When you go for interviews do you feel nervous? Worried? Anxious? Shaking like a jelly? Or are you more calm, confident and collected, so much so, you get mistaken for being a statue? Getting pre-interview jitters is very common, but what if you find the anticipation of attending interviews terrifying?
Below are some tips to help you:
If I said that tomorrow afternoon you have been invited to attend an interview what are the initial thoughts that run through your head? If you’re thinking ‘Oh no, I am going to mess up’ or another statement where you are catastrophising, note to yourself what having that kind of thought does to your body. Does it make you feel tense? How does it make you feel? Now, imagine a time where you felt confident and trust in yourself that you are able to do it, notice the difference in your body and how you feel.
When we get tensed and anxious it could be seen through our body language and as body language can make up to 55% of communication in certain contexts, 38% tone of voice and 7% actual words according to studies by Albert Mehrabain, then it can be helpful to notice what thoughts you have and choose another thought that is more empowering that you can also believe to be true. For example rather than ‘”I will mess up” choosing “It’s okay to feel nervous, and I will do my best” notice if there is a shift towards feeling more at ease.
There are hundreds of interview questions but the core areas recruiters want to know are:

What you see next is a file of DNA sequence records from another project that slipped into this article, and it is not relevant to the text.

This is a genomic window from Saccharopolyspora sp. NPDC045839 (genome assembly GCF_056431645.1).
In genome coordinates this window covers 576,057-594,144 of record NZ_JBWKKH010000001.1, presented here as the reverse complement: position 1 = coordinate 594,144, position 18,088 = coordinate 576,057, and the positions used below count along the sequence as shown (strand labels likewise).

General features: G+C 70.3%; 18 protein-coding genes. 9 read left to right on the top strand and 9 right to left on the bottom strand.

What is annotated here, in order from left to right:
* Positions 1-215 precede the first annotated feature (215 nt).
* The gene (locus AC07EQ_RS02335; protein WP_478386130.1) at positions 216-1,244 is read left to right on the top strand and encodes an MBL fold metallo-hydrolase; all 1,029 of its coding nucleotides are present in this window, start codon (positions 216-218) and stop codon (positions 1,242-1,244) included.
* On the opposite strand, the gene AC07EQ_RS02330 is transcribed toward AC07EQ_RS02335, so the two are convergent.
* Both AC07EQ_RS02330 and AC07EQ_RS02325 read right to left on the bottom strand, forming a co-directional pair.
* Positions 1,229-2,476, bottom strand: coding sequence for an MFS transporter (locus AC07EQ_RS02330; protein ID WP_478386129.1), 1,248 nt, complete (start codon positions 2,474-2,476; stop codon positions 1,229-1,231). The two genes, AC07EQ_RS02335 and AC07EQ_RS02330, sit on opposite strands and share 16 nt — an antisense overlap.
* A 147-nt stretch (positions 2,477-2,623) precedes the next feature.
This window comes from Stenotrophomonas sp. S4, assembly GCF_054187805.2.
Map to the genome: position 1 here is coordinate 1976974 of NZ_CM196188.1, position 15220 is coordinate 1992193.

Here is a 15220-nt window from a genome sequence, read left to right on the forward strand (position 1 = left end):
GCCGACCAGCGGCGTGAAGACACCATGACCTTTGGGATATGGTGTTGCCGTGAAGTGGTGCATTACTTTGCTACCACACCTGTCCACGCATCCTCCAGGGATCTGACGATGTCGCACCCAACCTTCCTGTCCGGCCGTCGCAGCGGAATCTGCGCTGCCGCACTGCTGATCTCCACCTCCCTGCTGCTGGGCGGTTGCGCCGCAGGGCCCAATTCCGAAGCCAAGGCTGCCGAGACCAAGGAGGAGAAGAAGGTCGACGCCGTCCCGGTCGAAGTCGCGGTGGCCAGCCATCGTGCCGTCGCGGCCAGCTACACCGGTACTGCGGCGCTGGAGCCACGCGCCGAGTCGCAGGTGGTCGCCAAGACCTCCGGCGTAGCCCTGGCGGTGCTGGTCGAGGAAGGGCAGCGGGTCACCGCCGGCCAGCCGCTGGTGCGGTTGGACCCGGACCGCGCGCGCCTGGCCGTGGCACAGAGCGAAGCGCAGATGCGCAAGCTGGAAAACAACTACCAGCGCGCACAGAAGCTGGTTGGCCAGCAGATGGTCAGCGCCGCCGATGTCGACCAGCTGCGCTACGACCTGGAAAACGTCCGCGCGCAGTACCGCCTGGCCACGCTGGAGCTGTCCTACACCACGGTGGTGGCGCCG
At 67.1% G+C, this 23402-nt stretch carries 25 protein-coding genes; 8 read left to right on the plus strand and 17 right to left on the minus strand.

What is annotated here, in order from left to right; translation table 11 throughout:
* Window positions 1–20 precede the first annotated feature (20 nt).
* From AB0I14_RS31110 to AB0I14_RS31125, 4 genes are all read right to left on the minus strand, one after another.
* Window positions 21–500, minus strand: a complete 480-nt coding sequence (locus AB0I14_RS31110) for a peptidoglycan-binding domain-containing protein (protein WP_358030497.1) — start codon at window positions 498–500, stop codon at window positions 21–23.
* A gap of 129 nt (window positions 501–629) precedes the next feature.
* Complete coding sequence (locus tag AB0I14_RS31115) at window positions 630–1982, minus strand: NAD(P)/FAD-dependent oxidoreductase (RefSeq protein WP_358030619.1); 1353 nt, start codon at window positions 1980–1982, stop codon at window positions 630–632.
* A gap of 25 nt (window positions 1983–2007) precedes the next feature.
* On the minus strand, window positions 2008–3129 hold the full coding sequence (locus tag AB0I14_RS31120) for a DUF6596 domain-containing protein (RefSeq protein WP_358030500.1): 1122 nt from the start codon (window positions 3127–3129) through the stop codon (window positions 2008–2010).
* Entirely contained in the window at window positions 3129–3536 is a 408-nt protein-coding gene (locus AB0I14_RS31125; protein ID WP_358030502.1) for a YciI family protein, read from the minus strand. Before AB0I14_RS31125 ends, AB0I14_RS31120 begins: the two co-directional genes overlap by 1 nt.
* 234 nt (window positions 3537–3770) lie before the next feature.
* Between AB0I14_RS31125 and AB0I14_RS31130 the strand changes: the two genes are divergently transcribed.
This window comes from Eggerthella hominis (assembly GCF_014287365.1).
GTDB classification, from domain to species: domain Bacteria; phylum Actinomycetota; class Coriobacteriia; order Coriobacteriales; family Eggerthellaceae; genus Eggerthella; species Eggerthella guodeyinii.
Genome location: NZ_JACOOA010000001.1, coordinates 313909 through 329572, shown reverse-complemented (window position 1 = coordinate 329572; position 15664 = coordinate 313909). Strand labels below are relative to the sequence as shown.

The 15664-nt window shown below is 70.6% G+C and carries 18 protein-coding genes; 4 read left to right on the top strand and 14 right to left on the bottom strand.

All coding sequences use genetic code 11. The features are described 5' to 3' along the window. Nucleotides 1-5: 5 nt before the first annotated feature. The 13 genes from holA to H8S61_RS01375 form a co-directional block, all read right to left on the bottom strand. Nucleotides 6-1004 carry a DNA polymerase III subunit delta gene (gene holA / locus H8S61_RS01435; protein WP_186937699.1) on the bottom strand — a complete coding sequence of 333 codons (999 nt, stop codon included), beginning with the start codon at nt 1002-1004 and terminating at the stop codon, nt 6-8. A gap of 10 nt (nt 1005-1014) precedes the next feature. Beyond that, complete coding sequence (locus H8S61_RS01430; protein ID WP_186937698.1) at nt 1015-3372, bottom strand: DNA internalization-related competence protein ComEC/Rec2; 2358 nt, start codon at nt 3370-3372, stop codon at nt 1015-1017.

- Can you do the job?
- Will you do the job?
- Are you a good organisational fit?
On the day of the interview
Are you still breathing? Just about? Yes, I thought so. If you are still feeling nervous and panicky the one thing you can always go back to is your breath. Breathing exercises can help to calm you down and keep you focussed on the present. Inhale for one breath and release, then inhale for two breaths and release, and keep going with the counts until you reach ten. If this breathing exercise is too much for you, another one to try is to inhale for three seconds, hold for two seconds, then exhale for three seconds and repeat. When we get anxious or stressed our breathing tends to quicken and it can be uncomfortable, so breathing techniques can help to relax.
One of the best piece of advice I can give you about managing your nerves is in addition to preparation, interviews is about knowing yourself and learning to speak about yourself comfortably. You don’t have to try to be someone else, in fact, how boring would that be for the recruiter if all the candidates were a replica of the same person? What I encourage is to focus on being the best version of yourself and let that shine through!